John Phipps

Secrets of the Potato Academy

The Spirit of Science Fiction


Picador 196pp £14.99 order from our bookshop

In his early poem ‘Three Years’, Roberto Bolaño wrote: ‘I can’t be a science fiction writer any more because my innocence is mostly gone’. The Spirit of Science Fiction in part takes up that theme. The most recent manuscript to have been discovered since Bolaño’s death in 2003, it’s the story of two uncertain, ambitious young men who arrive in Mexico City and try to write science fiction while coming to terms with adult life. And like ‘Three Years’, it reads like the work of some uncanny proto-Bolaño, at once recognisably the creator of 2666 and a slightly duff writer.

The novel begins with two Chilean men, both under twenty, arriving in the Mexican capital: ‘It was the ideal scene on which to pin images or desires, I thought – a young man, five foot eight, in jeans and a blue T-shirt, standing in the sun on the curb of the longest street in the Americas.’ Our narrator, Remo, gets a job writing for the arts supplement of the newspaper La Nación and dreams of becoming its top poetry correspondent. Remo’s first-person account of his literary activities is intercut with a series of letters written by his friend Jan Schrella. These concern the creation of a committee of American science fiction writers in support of Third World countries, although it’s never entirely clear if this committee is real, or what its purpose might be: ‘Will your committee, God bless it, award grants – Hugo grants, Nebula grants – to the Third World natives who do the best job describing robots? Or maybe the group that you head proposes to testify on our behalf – in solidarity, of course – on the political stage? I await your immediate response.’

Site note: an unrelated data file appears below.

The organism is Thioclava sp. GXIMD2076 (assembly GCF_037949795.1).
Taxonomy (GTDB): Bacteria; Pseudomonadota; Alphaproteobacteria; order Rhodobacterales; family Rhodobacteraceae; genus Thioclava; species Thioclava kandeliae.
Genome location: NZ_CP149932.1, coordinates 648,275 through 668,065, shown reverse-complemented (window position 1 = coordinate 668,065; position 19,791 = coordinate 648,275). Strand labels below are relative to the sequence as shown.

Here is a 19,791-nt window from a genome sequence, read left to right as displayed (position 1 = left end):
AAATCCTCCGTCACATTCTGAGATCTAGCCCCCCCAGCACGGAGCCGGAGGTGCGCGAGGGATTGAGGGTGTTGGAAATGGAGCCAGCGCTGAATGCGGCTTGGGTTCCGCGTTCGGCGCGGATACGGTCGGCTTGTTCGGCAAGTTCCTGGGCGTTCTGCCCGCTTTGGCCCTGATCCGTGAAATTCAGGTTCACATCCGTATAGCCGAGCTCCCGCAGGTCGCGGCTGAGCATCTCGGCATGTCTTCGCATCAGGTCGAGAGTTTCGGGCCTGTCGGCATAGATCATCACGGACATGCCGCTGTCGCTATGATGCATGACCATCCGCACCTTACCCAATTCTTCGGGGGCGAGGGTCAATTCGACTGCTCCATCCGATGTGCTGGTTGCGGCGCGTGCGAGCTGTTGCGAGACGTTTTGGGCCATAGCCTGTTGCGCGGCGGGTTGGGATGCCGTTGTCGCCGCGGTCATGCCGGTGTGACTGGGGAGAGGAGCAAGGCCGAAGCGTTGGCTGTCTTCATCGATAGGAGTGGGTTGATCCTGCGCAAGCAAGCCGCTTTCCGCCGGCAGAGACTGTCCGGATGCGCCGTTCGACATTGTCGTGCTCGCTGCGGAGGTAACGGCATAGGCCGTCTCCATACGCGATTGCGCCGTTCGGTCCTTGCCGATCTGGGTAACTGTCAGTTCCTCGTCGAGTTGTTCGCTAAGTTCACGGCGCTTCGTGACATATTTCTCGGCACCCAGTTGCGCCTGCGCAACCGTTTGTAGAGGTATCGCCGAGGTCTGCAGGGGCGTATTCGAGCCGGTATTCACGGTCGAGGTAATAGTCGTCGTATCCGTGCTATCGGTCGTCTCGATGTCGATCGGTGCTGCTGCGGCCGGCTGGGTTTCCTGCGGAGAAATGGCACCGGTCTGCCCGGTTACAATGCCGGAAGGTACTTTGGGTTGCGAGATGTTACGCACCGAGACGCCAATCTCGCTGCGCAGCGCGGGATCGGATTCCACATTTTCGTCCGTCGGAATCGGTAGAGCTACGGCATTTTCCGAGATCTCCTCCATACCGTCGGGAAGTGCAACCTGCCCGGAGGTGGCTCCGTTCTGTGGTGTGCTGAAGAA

Sign Up to our newsletter

Receive free articles, highlights from the archive, news, details of prizes, and much more.

Follow Literary Review on Twitter

  • Last Tweets

    • Tarantino's latest film is 'a fairy tale about Hollywood, where fantasy is an industrial product and the boulevards… ,
    • 'I don’t think we’re here on Earth to be Happy. I think we’re here on Earth to help God. I am a messianic writer'.… ,
    • 'Darley’s book is not a mad dash through this most compelling and complex of English counties. Nor is it another ti… ,
    • 'Moser’s book offers such a gripping account of a profoundly damaged human being, trapped in a cycle of repetition,… ,
    • 'Ideas that I’d thought were set down in full continue to smoulder ... this book is only a snapshot of some larger… ,
    • 'Full of invention which, at its most pedestrian, is eminently Victorian, and at its most unrestrained wildly imagi… ,
    • 'What in other hands could have been a dry, pedantic account of Christianity’s birth and evolution becomes in Holla… ,